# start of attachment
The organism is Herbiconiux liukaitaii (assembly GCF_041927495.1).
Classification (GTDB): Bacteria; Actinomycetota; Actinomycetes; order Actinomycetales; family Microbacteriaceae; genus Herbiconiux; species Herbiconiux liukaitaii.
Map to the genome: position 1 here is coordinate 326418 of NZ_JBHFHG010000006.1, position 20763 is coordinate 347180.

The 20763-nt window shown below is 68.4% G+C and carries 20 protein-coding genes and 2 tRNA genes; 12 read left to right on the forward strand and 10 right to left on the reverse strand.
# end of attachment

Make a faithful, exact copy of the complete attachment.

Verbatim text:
The organism is Herbiconiux liukaitaii (assembly GCF_041927495.1).
Classification (GTDB): Bacteria; Actinomycetota; Actinomycetes; order Actinomycetales; family Microbacteriaceae; genus Herbiconiux; species Herbiconiux liukaitaii.
Map to the genome: position 1 here is coordinate 326418 of NZ_JBHFHG010000006.1, position 20763 is coordinate 347180.

The 20763-nt window shown below is 68.4% G+C and carries 20 protein-coding genes and 2 tRNA genes; 12 read left to right on the forward strand and 10 right to left on the reverse strand.